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In search of happiness.....with, or without, an economist!

Newsweek has this week features this rather fascinating cover story on what it dubs "In Search of Happiness:

"Quick: think about what would make you really, really happy. More money? Wrong. 2.5 smiling, well-adjusted kids? Wrong again. Now think about what would make you most unhappy: losing your sight or a bad back? No, the bad back. The fact is, we are terrible at predicting the source of joy. (Sex is the big exception, but you get the point.) And whatever choices we do make, we likely later decide it was all for the best.

These are insights from happiness economics, perhaps the hottest field in what used to be called the dismal science. Happiness is everywhere—on the best-seller lists, in the minds of policymakers, and front and center for economists—yet it remains elusive. The golden rule of economics has always been that well-being is a simple function of income. That's why nations and people alike strive for higher incomes—money gives us choice and a measure of freedom. But a growing body of studies show that wealth alone isn't necessarily what makes us happy. After a certain income cap, we simply don't get any happier. And it isn't what we have, but whether we have more than our neighbor, that really matters. So the news last week that in 2006 top hedge-fund managers took home $240 million, minimum, probably didn't make them any happier, it just made the rest of us less so."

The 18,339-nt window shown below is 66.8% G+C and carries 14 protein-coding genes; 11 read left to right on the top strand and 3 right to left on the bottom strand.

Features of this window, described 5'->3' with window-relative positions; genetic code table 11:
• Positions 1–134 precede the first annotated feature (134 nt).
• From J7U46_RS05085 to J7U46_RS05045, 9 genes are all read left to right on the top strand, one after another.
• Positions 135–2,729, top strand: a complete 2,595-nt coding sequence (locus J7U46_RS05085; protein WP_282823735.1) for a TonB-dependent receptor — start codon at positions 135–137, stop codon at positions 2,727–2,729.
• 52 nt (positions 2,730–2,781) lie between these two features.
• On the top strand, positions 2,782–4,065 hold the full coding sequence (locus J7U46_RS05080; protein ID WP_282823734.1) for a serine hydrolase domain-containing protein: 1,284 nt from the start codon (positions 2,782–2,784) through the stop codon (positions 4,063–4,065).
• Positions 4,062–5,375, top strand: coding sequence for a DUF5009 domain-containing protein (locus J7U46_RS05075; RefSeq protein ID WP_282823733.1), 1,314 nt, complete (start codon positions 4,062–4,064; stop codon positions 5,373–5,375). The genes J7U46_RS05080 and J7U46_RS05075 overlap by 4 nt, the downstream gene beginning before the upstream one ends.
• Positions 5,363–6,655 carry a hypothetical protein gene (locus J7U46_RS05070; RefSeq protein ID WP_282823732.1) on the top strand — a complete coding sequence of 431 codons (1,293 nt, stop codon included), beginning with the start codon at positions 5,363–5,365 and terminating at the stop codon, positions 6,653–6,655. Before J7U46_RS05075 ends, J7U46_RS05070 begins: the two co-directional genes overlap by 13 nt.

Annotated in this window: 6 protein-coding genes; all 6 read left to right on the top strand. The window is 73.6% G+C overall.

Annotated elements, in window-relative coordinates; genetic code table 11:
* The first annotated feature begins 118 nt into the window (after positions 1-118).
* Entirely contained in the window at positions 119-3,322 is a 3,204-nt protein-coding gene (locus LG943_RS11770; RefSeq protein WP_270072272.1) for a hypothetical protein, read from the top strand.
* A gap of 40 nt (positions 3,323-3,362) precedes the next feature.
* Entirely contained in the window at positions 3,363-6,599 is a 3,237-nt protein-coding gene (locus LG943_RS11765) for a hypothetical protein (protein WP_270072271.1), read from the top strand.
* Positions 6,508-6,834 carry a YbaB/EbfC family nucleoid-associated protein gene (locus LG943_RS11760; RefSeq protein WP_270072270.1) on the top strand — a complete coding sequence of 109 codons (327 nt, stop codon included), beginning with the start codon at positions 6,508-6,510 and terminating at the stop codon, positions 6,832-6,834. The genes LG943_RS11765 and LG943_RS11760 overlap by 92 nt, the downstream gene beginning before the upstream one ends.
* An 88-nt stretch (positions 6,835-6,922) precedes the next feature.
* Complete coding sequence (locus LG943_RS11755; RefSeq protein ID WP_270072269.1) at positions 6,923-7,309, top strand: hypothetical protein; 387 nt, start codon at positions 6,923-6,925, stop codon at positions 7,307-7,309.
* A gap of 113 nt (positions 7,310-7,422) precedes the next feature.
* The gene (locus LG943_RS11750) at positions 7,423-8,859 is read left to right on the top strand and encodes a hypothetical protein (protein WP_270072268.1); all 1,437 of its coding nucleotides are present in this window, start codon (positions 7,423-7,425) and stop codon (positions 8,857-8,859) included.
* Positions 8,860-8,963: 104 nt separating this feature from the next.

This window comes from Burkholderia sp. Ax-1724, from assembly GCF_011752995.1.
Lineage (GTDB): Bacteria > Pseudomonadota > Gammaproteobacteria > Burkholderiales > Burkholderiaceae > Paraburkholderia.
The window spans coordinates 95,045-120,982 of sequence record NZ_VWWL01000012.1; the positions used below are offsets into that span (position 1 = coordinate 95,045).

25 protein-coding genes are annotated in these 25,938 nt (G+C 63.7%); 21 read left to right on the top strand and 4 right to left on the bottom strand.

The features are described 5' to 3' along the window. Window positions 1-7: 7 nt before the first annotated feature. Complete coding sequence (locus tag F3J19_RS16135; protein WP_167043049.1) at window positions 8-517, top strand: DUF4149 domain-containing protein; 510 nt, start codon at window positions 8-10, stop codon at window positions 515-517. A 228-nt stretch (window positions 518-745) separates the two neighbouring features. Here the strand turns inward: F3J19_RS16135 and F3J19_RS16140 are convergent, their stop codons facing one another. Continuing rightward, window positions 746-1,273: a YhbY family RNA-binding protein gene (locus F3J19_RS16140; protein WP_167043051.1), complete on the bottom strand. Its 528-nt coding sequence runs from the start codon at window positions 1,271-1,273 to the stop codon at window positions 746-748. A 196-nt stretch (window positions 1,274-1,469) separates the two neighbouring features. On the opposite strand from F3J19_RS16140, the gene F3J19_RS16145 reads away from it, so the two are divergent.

Needless to say economocs intrudes into the debate. Read the full piece here.

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